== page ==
This is a machine that will automatically open and close your blinds, based on whether it is light outside (with some caveats; see Step 5: Software). I wanted to build it for two reasons: security and convenience. If you have your lights on timers and your blinds open and close automatically, it can be difficult for potential thieves to tell whether someone is home or not. Also, it’s nice that the evening dog-walkers are not staring at me while I type this because I forgot to close the blinds when it got dark today.
I live in the USA, so my parts are sourced mostly from Amazon. I also own a RepRap 3D printer so there are a lot of 3D printed parts. You’ll need a printer that can produce small features, because the gears have small teeth.
Step 1: Supplies
If you want to build one of these as-shown, you will require about $60 worth of parts:
1x Arduino Pro Mini 5V https://www.sparkfun.com/products/11113
1x Sunkee light sensor board http://www.amazon.com/gp/product/B00CW82WZY/
1x Zitrades motor driver board http://www.amazon.com/gp/product/B00CW82WZY/
1x tiny motor http://www.amazon.com/gp/product/B00CW82WZY/
2x 607 bearings http://www.amazon.com/gp/product/B00CW82WZY/
1x SPST switch http://www.amazon.com/gp/product/B00CW82WZY/
1x power supply http://www.amazon.com/gp/product/B00CW82WZY/
1x DC power jack http://www.amazon.com/dp/B00CQMGWIO/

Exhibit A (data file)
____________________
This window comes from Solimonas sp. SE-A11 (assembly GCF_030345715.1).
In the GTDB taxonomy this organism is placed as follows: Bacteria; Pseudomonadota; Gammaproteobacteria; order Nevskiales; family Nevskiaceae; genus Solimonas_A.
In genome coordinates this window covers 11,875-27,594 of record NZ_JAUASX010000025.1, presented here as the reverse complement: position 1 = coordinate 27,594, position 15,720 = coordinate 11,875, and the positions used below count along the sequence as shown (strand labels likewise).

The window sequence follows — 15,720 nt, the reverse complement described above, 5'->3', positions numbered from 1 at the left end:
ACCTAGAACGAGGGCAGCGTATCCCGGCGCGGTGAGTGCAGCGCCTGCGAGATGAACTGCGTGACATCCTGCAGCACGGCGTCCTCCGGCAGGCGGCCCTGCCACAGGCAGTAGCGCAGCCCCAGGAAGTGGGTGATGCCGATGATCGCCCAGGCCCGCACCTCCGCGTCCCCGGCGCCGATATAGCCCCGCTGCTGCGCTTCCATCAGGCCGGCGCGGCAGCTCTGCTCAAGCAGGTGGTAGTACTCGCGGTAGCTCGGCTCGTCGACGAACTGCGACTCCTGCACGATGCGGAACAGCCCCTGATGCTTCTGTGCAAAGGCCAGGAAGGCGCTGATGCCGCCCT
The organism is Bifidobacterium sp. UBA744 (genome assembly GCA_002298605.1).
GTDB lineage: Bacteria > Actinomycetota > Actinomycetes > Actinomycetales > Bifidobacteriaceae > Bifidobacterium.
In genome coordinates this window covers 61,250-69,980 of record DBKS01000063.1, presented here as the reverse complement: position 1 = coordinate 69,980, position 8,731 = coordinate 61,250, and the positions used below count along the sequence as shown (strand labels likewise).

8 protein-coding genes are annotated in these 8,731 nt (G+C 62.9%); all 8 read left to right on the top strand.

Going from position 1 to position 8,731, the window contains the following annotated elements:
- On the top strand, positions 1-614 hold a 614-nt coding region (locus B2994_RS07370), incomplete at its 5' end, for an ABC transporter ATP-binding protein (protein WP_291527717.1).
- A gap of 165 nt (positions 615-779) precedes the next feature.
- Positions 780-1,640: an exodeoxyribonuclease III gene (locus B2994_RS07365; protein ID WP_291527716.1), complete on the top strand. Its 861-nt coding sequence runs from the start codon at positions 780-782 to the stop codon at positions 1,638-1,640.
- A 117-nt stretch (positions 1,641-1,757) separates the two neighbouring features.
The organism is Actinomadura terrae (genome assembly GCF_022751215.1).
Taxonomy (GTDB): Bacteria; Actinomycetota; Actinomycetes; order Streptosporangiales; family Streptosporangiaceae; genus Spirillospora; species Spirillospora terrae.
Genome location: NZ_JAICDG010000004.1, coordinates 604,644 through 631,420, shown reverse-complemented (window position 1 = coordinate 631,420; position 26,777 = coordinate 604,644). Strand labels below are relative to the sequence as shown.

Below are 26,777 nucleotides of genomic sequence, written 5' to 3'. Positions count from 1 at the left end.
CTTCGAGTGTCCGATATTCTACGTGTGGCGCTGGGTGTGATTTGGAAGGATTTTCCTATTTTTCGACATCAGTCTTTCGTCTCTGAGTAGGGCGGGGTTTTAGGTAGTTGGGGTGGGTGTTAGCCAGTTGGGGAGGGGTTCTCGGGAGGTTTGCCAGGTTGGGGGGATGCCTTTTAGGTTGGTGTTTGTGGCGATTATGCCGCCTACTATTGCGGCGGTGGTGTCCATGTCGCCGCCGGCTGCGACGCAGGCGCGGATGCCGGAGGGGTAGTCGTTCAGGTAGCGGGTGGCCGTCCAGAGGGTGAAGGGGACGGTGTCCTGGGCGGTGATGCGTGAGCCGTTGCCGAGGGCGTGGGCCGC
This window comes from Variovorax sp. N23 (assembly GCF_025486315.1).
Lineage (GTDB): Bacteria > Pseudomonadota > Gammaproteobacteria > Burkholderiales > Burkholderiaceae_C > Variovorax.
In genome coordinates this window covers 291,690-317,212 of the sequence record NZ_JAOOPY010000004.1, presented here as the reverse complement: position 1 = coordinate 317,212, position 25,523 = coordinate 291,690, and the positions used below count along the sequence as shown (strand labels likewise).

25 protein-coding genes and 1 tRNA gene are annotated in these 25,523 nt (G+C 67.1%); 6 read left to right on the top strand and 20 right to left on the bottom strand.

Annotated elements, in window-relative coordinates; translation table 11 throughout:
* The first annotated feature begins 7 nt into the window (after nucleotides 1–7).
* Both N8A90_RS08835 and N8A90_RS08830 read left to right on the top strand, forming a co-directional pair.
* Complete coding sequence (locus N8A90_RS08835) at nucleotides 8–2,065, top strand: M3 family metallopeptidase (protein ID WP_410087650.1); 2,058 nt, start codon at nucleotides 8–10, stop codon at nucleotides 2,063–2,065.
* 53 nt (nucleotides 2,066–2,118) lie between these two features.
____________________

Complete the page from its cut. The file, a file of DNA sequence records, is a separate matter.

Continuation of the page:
1x m7 by 35mm long hex-head bolt (probably from your local hardware store)
A similar switch and DC power jack are much cheaper from somewhere like www.mouser.com, but you’ll have to pay shipping. Do a little looking around and you may be able to reduce your cost.
You’ll need three screws that you probably have lying around if you’re attempting this. Two need to be flat-head wood or sheet metal screws, 3mm to 4mm in diameter and at 15mm to 20mm long. The other is a pan-head wood or sheet metal screw of the same diameter but 20mm to 25mm long.
You’ll also need to 3D print the mechanical parts, or order them from Shapeways. I have a RepRap 3D printer with a 0.35mm nozzle, and it just barely did an adequate job on the tiny gear teeth. The STLs are available on GitHub, as is the Arduino sketch that you’ll need: https://github.com/drewtm/windowlackey
Obviously, you’ll need some wire. I used various kinds; whatever you have available should be fine, as long as it’s small enough to fit in the various places it needs to go.